) Read the rest
Check out these screenshots for the sequel to Katamari Damacy
: "Everybody Loves Katamari Damacy." Christ, I want this game on my Powerbook.
) Read the rest
466453.com (which spells google.com in at least one variant of hacker number-letter substitution code) is 0wned by Google and resolves to google.com.
Update: Mark sez, "I believe that 466453.com exists for users who are accessing google via mobile phones that don't have T9 text entry."
Update 2: Tijl sez, "they own gngjd.com as well, but.. that doesn't link to the main page! It's what happens when you type an URL on most phones without going into numerical mode first. T9 is rarely enabled for entering an URL by default (though some phones do). Image the potential! Register gumds.com today, Apple laywers on your doorstep tommorow!"
Update 3:Andrew sez, "http://www.600673.com/ resolves to Google in h4x0r style." Read the rest
A police officer is accused of downloading naked photos of a suspect from her own cell phone after a DWI arrest, according to a report. The officer has been "reassigned" pending the outcome of an internal investigation, as has his partner on the force -- while the department looks into reports that he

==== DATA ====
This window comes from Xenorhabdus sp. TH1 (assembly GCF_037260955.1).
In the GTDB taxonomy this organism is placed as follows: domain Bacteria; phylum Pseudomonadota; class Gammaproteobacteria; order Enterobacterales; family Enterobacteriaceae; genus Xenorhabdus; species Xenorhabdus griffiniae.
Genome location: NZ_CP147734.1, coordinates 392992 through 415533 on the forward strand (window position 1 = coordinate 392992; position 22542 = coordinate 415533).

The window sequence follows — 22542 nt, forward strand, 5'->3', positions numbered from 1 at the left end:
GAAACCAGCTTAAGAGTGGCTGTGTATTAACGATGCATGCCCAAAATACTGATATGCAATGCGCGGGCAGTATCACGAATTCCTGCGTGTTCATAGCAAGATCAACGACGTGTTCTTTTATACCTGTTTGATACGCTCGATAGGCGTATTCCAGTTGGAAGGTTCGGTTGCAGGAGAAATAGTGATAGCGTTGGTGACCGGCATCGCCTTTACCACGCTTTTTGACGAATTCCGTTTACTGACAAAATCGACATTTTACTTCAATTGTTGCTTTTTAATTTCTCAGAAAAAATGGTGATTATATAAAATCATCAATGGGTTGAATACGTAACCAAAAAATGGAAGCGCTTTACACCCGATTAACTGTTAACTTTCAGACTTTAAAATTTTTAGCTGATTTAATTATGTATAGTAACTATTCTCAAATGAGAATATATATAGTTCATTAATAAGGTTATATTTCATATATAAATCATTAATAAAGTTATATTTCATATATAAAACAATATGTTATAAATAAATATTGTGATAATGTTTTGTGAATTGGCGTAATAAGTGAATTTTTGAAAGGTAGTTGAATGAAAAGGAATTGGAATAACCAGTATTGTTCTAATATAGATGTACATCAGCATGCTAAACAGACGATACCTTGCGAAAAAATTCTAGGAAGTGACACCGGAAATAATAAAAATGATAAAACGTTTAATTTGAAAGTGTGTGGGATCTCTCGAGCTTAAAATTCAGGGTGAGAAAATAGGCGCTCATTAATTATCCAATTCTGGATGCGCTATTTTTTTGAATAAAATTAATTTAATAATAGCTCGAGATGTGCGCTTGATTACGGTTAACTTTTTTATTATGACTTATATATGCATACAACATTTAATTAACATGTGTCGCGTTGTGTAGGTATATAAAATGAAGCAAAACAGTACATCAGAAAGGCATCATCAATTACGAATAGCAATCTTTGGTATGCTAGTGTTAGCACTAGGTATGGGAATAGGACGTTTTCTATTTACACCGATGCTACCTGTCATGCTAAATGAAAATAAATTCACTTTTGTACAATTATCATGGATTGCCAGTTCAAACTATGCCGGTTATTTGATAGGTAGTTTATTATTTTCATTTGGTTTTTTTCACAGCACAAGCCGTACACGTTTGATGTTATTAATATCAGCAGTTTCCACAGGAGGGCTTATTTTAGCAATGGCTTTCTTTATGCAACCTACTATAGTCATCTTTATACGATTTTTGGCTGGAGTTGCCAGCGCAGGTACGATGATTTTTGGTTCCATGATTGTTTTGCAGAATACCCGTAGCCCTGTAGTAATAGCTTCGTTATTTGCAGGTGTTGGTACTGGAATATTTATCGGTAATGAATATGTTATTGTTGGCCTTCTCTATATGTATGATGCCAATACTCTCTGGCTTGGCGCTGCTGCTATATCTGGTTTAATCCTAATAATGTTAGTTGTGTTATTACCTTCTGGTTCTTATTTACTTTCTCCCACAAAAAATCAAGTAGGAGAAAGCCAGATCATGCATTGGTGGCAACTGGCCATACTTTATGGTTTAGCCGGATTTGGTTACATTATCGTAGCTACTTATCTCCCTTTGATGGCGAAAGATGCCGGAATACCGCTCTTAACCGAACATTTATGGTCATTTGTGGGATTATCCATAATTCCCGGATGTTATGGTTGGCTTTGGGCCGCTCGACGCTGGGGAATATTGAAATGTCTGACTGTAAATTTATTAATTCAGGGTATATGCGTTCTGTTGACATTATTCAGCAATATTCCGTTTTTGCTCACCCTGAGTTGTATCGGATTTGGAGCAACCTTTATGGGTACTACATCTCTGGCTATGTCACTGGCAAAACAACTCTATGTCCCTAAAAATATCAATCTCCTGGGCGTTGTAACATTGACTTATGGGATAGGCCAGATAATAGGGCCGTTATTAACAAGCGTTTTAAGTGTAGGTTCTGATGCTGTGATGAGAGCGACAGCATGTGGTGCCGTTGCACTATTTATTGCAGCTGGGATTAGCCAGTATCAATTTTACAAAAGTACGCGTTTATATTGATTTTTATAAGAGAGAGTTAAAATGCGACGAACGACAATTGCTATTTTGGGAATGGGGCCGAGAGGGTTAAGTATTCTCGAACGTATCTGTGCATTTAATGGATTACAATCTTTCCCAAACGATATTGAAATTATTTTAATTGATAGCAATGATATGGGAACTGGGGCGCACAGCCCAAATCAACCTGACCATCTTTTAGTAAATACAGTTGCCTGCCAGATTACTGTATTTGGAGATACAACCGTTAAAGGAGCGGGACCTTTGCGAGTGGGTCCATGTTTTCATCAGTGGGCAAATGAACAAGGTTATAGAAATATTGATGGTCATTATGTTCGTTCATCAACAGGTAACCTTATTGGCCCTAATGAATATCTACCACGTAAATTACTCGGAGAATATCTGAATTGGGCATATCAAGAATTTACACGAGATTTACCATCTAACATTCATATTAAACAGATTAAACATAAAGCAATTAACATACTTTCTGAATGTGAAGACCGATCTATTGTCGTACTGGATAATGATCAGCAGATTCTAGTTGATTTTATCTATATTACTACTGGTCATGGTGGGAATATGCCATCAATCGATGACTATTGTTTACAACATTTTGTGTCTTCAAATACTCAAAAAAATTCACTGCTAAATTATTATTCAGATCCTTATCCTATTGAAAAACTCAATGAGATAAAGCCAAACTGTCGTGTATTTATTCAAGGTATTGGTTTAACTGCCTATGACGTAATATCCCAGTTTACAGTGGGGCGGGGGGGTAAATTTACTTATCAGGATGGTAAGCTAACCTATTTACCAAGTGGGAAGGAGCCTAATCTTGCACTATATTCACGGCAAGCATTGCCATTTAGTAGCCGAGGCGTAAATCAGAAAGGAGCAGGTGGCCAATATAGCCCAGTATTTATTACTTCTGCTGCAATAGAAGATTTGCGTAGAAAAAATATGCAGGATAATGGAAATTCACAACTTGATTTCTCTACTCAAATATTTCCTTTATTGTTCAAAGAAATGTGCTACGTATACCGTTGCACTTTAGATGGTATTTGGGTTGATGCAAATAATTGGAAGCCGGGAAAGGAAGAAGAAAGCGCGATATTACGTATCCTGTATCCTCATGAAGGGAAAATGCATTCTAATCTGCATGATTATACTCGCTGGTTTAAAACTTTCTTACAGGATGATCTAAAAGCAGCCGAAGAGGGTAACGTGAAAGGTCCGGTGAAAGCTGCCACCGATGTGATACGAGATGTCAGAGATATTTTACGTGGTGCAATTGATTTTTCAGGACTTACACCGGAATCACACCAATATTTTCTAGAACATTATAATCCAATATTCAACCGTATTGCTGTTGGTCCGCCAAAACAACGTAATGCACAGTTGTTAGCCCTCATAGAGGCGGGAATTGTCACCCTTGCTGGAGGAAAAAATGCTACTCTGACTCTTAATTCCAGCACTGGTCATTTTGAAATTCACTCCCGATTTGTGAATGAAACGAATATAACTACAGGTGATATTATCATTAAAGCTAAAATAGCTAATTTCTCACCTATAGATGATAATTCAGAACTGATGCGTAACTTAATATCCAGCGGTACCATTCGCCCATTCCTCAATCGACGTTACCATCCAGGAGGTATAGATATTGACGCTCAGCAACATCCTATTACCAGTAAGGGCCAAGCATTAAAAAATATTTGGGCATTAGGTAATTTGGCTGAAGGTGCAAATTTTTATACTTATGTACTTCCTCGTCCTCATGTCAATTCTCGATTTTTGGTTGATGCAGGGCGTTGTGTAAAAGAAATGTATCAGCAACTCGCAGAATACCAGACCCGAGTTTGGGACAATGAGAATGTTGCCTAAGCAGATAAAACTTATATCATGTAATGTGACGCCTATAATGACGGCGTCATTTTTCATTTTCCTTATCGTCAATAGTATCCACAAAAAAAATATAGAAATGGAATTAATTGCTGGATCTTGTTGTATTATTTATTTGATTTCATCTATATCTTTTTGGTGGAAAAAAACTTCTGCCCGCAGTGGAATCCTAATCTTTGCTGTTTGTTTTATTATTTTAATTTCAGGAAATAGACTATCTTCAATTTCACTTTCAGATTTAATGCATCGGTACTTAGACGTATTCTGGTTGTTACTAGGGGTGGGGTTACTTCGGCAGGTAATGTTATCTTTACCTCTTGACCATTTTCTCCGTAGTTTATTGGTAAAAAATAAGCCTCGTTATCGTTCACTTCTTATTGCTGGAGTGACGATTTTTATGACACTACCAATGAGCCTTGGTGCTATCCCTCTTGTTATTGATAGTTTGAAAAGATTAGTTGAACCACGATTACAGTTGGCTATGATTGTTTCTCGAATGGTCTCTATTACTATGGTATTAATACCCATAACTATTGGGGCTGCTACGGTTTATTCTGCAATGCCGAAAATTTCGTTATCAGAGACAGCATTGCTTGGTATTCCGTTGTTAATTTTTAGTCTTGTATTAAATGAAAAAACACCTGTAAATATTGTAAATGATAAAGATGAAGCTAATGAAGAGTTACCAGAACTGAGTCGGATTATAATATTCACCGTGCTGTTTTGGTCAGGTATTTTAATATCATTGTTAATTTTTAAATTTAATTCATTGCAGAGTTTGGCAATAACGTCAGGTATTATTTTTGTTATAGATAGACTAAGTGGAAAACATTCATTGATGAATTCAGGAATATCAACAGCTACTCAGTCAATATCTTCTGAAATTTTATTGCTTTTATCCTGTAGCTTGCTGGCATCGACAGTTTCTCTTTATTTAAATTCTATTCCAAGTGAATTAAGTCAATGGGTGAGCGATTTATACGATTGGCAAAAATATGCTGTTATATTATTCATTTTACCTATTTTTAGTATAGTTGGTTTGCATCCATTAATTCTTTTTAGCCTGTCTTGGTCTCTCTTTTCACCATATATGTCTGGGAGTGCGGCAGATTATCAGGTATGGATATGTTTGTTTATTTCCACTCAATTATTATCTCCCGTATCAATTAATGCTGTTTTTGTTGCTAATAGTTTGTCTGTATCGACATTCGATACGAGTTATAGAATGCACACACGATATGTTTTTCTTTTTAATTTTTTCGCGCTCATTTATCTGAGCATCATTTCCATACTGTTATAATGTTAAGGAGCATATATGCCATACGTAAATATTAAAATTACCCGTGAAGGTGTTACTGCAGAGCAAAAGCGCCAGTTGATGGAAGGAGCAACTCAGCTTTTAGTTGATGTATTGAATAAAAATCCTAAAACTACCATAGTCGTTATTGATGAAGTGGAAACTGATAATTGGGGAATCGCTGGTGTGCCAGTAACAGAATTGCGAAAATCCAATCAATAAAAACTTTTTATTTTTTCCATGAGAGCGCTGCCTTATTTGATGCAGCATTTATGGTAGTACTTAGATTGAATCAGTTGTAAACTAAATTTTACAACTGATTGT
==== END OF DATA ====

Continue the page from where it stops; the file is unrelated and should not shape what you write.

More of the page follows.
phoned the suspect's home to ask her out on a date.
Snip from a Houston Chronicle story, via Declan McCullagh's politech:
During the arrest, they discovered that the woman had stored sexually explicit photos of herself in her cell phone, and Green downloaded the images onto his personal digital assistant, according to the search request.
Here's a PDF of the warrant to search the officer's PDA: Link
. Politech reader Scott H. says:
[This] sure seems beyond the pale of unreasonable search and seizure (small pun). Hypothetically, what if the phone had a picture of the woman in question standing over a dead person in back of her home? Is this a warrantless search and if they find the body in her home is this fruit from a poisoned tree? Do the police have a right to search through all the "data" a person has in thier possession at the time of arrest? What about a USB flash drive? Encrypt, encrypt, encrypt.
to EWeek story, and Declan recommends FileVault
as handy encryption utilities. Here
Update: Looks like my blog-mate Mark Frauenfelder covered this item over at The Feature -- Link. Read the rest